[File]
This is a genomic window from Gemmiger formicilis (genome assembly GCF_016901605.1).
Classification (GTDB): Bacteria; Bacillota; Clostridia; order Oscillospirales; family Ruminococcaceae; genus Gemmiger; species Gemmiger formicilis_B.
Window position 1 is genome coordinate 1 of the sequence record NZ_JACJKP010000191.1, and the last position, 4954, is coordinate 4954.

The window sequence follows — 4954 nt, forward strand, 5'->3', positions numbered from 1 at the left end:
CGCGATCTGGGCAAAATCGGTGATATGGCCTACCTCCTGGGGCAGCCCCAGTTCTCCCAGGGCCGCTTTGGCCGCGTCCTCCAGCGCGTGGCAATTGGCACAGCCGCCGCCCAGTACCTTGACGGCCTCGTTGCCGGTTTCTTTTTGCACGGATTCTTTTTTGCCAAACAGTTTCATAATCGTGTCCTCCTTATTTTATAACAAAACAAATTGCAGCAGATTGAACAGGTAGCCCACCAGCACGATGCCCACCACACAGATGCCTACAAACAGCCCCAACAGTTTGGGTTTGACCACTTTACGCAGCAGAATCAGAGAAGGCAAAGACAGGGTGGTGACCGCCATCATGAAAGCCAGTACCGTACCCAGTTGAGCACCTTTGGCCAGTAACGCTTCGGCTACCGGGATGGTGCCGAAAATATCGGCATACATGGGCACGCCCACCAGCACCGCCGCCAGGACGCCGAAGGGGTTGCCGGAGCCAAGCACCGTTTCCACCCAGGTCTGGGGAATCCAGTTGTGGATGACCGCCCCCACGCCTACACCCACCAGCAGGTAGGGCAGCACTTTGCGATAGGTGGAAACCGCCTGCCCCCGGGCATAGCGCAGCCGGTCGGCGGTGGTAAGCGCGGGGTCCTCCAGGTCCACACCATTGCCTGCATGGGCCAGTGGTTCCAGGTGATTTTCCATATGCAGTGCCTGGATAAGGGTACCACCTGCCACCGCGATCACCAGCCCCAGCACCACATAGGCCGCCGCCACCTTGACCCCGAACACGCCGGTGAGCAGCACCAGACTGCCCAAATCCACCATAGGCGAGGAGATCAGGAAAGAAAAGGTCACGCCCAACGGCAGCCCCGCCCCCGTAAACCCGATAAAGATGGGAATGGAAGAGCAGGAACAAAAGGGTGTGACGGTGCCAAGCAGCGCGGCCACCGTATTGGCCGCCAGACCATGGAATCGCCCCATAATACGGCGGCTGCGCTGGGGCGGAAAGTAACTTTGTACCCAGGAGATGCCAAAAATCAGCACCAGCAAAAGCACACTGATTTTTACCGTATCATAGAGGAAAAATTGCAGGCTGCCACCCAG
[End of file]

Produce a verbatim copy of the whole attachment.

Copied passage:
This is a genomic window from Gemmiger formicilis (genome assembly GCF_016901605.1).
Classification (GTDB): Bacteria; Bacillota; Clostridia; order Oscillospirales; family Ruminococcaceae; genus Gemmiger; species Gemmiger formicilis_B.
Window position 1 is genome coordinate 1 of the sequence record NZ_JACJKP010000191.1, and the last position, 4954, is coordinate 4954.

The window sequence follows — 4954 nt, forward strand, 5'->3', positions numbered from 1 at the left end:
CGCGATCTGGGCAAAATCGGTGATATGGCCTACCTCCTGGGGCAGCCCCAGTTCTCCCAGGGCCGCTTTGGCCGCGTCCTCCAGCGCGTGGCAATTGGCACAGCCGCCGCCCAGTACCTTGACGGCCTCGTTGCCGGTTTCTTTTTGCACGGATTCTTTTTTGCCAAACAGTTTCATAATCGTGTCCTCCTTATTTTATAACAAAACAAATTGCAGCAGATTGAACAGGTAGCCCACCAGCACGATGCCCACCACACAGATGCCTACAAACAGCCCCAACAGTTTGGGTTTGACCACTTTACGCAGCAGAATCAGAGAAGGCAAAGACAGGGTGGTGACCGCCATCATGAAAGCCAGTACCGTACCCAGTTGAGCACCTTTGGCCAGTAACGCTTCGGCTACCGGGATGGTGCCGAAAATATCGGCATACATGGGCACGCCCACCAGCACCGCCGCCAGGACGCCGAAGGGGTTGCCGGAGCCAAGCACCGTTTCCACCCAGGTCTGGGGAATCCAGTTGTGGATGACCGCCCCCACGCCTACACCCACCAGCAGGTAGGGCAGCACTTTGCGATAGGTGGAAACCGCCTGCCCCCGGGCATAGCGCAGCCGGTCGGCGGTGGTAAGCGCGGGGTCCTCCAGGTCCACACCATTGCCTGCATGGGCCAGTGGTTCCAGGTGATTTTCCATATGCAGTGCCTGGATAAGGGTACCACCTGCCACCGCGATCACCAGCCCCAGCACCACATAGGCCGCCGCCACCTTGACCCCGAACACGCCGGTGAGCAGCACCAGACTGCCCAAATCCACCATAGGCGAGGAGATCAGGAAAGAAAAGGTCACGCCCAACGGCAGCCCCGCCCCCGTAAACCCGATAAAGATGGGAATGGAAGAGCAGGAACAAAAGGGTGTGACGGTGCCAAGCAGCGCGGCCACCGTATTGGCCGCCAGACCATGGAATCGCCCCATAATACGGCGGCTGCGCTGGGGCGGAAAGTAACTTTGTACCCAGGAGATGCCAAAAATCAGCACCAGCAAAAGCACACTGATTTTTACCGTATCATAGAGGAAAAATTGCAGGCTGCCACCCAG